I spent many happy hours playing in a funeral home as a child.
Not the likeliest play place for a child, granted, but for me it was quite the haven.
We visited my mom’s hometown of Belmont, Mississippi frequently throughout my childhood. It was only a couple of hours away from where we lived, so we drove over there about once a month if someone (usually her mom or brother) paid for the gas to get us there.
This tiny town had one stoplight in the whole of its intersections, and I’m pretty sure I was somehow related to a good 80% of the population, so there must have been an enormous feeling of safety for Mom when we were there.
She felt known there. She felt cared for there.
I did, too.
In Belmont, Mom had her mom, a brother and two sisters, and an extensive extended family. Her father died when she was only five years old in a freak boating accident. He was a hero in that small town – a WWII vet and an entrepreneur – and he left behind a funeral home business that was just beginning to thrive.
Fast forward to my childhood, and my great-grandfather, great-uncle and uncle ran two funeral homes that served much of northeastern Mississippi.
It was the lifeblood of the family.
When death is essential to your livelihood, your experience with it and around it is very different than the norm.
My uncle, aunt and my cousins lived in the apartment above the funeral home, so when we were in Belmont I spent the night there with my cousin, Karissa.
I anticipated those sleepovers, but I look back now and think of the language the adults used around us with a tiny bit of horror.
“Where are Kaysie and Karissa sleeping tonight?”
“At the funeral home.”
“But Mike went to Corinth to pick up a body. Who’s going to be with them?”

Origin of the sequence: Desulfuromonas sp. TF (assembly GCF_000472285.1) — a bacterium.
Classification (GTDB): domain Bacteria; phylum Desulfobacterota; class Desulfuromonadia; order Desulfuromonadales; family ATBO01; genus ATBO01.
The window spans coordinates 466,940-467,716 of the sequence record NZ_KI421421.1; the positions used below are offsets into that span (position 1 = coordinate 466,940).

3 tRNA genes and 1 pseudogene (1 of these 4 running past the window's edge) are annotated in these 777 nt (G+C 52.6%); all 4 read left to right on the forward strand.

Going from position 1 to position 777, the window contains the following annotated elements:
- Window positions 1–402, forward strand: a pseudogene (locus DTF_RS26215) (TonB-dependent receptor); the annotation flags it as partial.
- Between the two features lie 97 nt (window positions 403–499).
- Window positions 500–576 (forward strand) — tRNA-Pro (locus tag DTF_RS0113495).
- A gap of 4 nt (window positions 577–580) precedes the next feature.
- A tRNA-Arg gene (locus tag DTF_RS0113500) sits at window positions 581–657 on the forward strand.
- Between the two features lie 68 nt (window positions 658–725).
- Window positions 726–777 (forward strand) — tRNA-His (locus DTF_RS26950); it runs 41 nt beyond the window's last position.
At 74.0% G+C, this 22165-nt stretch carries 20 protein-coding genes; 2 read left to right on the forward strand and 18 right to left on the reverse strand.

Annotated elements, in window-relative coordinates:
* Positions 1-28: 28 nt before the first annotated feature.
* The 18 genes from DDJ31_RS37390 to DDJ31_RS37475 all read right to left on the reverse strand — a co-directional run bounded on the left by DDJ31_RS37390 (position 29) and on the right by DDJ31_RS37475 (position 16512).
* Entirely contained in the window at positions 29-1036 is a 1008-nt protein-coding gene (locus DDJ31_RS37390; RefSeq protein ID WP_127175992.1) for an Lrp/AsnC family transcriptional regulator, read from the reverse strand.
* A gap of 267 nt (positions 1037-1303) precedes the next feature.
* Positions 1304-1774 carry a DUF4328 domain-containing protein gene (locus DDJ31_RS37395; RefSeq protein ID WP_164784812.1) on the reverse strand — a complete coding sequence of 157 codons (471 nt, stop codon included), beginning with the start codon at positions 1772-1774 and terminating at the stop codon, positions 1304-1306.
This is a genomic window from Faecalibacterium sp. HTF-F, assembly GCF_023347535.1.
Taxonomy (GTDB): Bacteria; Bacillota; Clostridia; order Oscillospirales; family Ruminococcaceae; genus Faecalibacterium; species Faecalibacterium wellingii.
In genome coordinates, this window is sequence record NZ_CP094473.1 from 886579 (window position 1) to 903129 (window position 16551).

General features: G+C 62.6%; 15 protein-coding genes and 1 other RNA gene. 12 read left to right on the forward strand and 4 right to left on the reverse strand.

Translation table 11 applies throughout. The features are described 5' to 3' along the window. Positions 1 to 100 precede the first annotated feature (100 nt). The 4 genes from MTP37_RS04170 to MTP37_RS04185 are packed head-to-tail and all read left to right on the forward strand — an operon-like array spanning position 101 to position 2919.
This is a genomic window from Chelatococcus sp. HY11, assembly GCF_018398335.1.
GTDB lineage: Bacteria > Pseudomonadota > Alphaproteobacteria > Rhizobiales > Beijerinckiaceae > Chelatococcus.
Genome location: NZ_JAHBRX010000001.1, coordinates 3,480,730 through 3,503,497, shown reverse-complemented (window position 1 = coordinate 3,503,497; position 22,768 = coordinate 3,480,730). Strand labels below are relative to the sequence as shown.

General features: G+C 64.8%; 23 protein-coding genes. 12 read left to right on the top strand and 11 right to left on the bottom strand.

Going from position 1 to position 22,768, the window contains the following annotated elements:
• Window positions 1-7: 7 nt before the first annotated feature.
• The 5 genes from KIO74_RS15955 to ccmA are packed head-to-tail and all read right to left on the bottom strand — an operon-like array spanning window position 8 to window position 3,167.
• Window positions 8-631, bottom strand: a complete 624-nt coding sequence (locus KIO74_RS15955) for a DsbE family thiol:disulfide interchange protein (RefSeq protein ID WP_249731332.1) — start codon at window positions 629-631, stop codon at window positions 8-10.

“Well, Sandra will, I reckon.”
There were bodies getting picked up all the freaking time.
I mean, my kids would die.
But this was my second home.
My cousins and I played hide-and-seek in the casket room. Sometimes we extended that game beyond the boundaries we’d been given (I mean, this is me we’re talking about), and we’d stumble into one of the embalming rooms where a body was being prepared for the memorial service and burial. And, yes, I snuck around to those doors when my uncle was working to see what I could see.
I mean, of course I did.
Unfortunately (really, thankfully), he was mostly very good at keeping those doors shut tight.
The funeral home chapel served beautifully as a school, a store, a doctor’s office and a church where my cousins, my brother and I spent many happy hours pretending.
I learned to mow in the nearby cemetery. When I was ten, my uncle was the first to put me behind the wheel of a vehicle, and it was on the country road that led to the cemetery.
My mom is now buried in that same cemetery.
We had her memorial service in the same chapel where we played school and church as children. It was literally standing room only…packed with those who came to honor her life and show us their love and kindness.
Her body was lovingly prepared for burial by my first cousin, Jonathan, who spent all those years playing with us, then grew up and became a part of the family business.